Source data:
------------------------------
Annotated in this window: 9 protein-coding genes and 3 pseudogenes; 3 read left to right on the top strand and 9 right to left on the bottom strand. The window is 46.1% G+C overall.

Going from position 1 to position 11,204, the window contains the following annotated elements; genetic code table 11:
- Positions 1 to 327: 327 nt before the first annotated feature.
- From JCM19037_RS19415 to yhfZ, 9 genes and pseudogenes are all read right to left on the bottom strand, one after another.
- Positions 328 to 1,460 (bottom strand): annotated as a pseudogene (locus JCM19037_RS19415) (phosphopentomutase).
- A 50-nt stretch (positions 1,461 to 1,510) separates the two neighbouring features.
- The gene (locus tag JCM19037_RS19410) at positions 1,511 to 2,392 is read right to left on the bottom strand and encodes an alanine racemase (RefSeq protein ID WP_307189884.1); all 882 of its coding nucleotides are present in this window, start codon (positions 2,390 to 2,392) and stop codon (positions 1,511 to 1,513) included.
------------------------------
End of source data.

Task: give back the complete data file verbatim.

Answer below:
Annotated in this window: 9 protein-coding genes and 3 pseudogenes; 3 read left to right on the top strand and 9 right to left on the bottom strand. The window is 46.1% G+C overall.

Going from position 1 to position 11,204, the window contains the following annotated elements; genetic code table 11:
- Positions 1 to 327: 327 nt before the first annotated feature.
- From JCM19037_RS19415 to yhfZ, 9 genes and pseudogenes are all read right to left on the bottom strand, one after another.
- Positions 328 to 1,460 (bottom strand): annotated as a pseudogene (locus JCM19037_RS19415) (phosphopentomutase).
- A 50-nt stretch (positions 1,461 to 1,510) separates the two neighbouring features.
- The gene (locus tag JCM19037_RS19410) at positions 1,511 to 2,392 is read right to left on the bottom strand and encodes an alanine racemase (RefSeq protein ID WP_307189884.1); all 882 of its coding nucleotides are present in this window, start codon (positions 2,390 to 2,392) and stop codon (positions 1,511 to 1,513) included.